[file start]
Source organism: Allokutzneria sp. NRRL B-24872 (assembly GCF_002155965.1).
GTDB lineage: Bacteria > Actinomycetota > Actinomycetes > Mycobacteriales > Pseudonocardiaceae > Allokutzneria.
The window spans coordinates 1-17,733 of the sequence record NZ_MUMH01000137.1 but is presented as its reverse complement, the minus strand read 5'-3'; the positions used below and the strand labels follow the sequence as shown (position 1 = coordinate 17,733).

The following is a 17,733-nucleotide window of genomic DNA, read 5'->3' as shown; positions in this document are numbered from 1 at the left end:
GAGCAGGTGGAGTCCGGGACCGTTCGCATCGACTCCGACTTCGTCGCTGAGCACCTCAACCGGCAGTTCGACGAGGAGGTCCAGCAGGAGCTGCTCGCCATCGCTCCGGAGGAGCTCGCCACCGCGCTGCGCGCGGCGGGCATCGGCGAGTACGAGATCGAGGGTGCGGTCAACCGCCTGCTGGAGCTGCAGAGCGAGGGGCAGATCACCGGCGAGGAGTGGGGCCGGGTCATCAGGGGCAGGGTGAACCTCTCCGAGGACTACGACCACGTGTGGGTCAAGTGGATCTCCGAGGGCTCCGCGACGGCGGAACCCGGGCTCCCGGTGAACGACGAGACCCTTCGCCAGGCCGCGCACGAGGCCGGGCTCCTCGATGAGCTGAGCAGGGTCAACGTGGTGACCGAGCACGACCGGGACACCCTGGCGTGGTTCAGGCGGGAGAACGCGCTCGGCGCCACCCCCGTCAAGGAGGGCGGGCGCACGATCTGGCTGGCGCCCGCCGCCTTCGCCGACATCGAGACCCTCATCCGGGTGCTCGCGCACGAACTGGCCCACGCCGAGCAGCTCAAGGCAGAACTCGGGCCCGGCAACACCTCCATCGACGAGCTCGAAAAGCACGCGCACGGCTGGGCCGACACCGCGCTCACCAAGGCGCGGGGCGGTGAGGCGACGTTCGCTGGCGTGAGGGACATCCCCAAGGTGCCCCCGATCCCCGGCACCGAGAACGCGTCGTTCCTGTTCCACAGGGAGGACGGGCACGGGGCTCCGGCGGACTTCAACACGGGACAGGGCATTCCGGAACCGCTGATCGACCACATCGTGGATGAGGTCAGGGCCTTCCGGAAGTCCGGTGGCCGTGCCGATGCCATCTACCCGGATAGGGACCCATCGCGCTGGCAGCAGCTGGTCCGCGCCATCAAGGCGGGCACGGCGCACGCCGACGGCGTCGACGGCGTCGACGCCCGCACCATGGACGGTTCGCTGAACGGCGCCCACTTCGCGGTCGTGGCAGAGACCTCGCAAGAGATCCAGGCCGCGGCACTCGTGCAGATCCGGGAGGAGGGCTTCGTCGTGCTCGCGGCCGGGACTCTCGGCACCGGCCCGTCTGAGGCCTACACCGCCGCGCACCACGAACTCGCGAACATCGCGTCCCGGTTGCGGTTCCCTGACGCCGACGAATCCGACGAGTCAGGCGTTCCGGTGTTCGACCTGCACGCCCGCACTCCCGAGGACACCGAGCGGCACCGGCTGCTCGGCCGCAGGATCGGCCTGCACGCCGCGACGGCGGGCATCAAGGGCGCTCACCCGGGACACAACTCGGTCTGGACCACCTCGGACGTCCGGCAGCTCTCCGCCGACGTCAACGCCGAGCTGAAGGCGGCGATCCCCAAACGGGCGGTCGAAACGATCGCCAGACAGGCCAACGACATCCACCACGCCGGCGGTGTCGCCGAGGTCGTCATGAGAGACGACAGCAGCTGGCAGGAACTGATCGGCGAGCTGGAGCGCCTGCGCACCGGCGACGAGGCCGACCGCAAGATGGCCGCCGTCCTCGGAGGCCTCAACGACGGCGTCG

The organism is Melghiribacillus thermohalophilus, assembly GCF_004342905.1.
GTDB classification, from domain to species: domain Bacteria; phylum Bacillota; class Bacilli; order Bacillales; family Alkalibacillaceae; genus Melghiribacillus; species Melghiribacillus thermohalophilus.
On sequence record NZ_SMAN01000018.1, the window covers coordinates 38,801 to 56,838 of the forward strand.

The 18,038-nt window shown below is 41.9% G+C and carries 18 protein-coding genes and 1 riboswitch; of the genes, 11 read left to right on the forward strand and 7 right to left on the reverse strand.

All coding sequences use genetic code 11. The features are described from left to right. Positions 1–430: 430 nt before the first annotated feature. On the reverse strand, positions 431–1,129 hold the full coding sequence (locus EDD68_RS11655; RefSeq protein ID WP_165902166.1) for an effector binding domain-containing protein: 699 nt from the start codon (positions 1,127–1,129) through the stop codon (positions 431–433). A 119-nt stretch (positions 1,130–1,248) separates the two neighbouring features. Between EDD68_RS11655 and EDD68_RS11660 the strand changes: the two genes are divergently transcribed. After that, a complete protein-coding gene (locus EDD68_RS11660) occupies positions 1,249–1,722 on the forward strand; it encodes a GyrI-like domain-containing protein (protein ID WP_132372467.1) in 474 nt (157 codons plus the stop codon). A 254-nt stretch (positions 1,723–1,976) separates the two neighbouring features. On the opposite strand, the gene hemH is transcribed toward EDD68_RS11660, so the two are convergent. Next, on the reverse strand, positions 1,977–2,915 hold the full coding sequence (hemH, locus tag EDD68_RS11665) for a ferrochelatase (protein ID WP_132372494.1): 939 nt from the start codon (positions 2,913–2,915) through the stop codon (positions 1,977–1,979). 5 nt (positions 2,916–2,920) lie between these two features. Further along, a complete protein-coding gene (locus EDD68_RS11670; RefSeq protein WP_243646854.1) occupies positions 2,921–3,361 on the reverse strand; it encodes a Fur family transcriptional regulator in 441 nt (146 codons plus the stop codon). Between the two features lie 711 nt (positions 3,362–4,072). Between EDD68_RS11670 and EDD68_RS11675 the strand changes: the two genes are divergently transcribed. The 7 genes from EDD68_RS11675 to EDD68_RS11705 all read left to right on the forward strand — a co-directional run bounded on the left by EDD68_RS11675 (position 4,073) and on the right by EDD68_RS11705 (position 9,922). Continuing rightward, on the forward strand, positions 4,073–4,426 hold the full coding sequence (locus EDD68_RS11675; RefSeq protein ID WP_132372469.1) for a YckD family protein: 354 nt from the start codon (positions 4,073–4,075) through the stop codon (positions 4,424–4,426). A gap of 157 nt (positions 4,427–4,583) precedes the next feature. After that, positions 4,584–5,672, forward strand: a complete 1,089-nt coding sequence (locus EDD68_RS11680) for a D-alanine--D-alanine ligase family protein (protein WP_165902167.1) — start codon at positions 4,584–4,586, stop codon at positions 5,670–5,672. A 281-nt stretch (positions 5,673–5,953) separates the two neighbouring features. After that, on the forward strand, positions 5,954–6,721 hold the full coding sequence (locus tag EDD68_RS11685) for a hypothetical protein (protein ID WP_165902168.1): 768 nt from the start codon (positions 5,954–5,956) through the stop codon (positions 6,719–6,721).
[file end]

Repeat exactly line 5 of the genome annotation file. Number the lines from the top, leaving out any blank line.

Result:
GAGCAGGTGGAGTCCGGGACCGTTCGCATCGACTCCGACTTCGTCGCTGAGCACCTCAACCGGCAGTTCGACGAGGAGGTCCAGCAGGAGCTGCTCGCCATCGCTCCGGAGGAGCTCGCCACCGCGCTGCGCGCGGCGGGCATCGGCGAGTACGAGATCGAGGGTGCGGTCAACCGCCTGCTGGAGCTGCAGAGCGAGGGGCAGATCACCGGCGAGGAGTGGGGCCGGGTCATCAGGGGCAGGGTGAACCTCTCCGAGGACTACGACCACGTGTGGGTCAAGTGGATCTCCGAGGGCTCCGCGACGGCGGAACCCGGGCTCCCGGTGAACGACGAGACCCTTCGCCAGGCCGCGCACGAGGCCGGGCTCCTCGATGAGCTGAGCAGGGTCAACGTGGTGACCGAGCACGACCGGGACACCCTGGCGTGGTTCAGGCGGGAGAACGCGCTCGGCGCCACCCCCGTCAAGGAGGGCGGGCGCACGATCTGGCTGGCGCCCGCCGCCTTCGCCGACATCGAGACCCTCATCCGGGTGCTCGCGCACGAACTGGCCCACGCCGAGCAGCTCAAGGCAGAACTCGGGCCCGGCAACACCTCCATCGACGAGCTCGAAAAGCACGCGCACGGCTGGGCCGACACCGCGCTCACCAAGGCGCGGGGCGGTGAGGCGACGTTCGCTGGCGTGAGGGACATCCCCAAGGTGCCCCCGATCCCCGGCACCGAGAACGCGTCGTTCCTGTTCCACAGGGAGGACGGGCACGGGGCTCCGGCGGACTTCAACACGGGACAGGGCATTCCGGAACCGCTGATCGACCACATCGTGGATGAGGTCAGGGCCTTCCGGAAGTCCGGTGGCCGTGCCGATGCCATCTACCCGGATAGGGACCCATCGCGCTGGCAGCAGCTGGTCCGCGCCATCAAGGCGGGCACGGCGCACGCCGACGGCGTCGACGGCGTCGACGCCCGCACCATGGACGGTTCGCTGAACGGCGCCCACTTCGCGGTCGTGGCAGAGACCTCGCAAGAGATCCAGGCCGCGGCACTCGTGCAGATCCGGGAGGAGGGCTTCGTCGTGCTCGCGGCCGGGACTCTCGGCACCGGCCCGTCTGAGGCCTACACCGCCGCGCACCACGAACTCGCGAACATCGCGTCCCGGTTGCGGTTCCCTGACGCCGACGAATCCGACGAGTCAGGCGTTCCGGTGTTCGACCTGCACGCCCGCACTCCCGAGGACACCGAGCGGCACCGGCTGCTCGGCCGCAGGATCGGCCTGCACGCCGCGACGGCGGGCATCAAGGGCGCTCACCCGGGACACAACTCGGTCTGGACCACCTCGGACGTCCGGCAGCTCTCCGCCGACGTCAACGCCGAGCTGAAGGCGGCGATCCCCAAACGGGCGGTCGAAACGATCGCCAGACAGGCCAACGACATCCACCACGCCGGCGGTGTCGCCGAGGTCGTCATGAGAGACGACAGCAGCTGGCAGGAACTGATCGGCGAGCTGGAGCGCCTGCGCACCGGCGACGAGGCCGACCGCAAGATGGCCGCCGTCCTCGGAGGCCTCAACGACGGCGTCG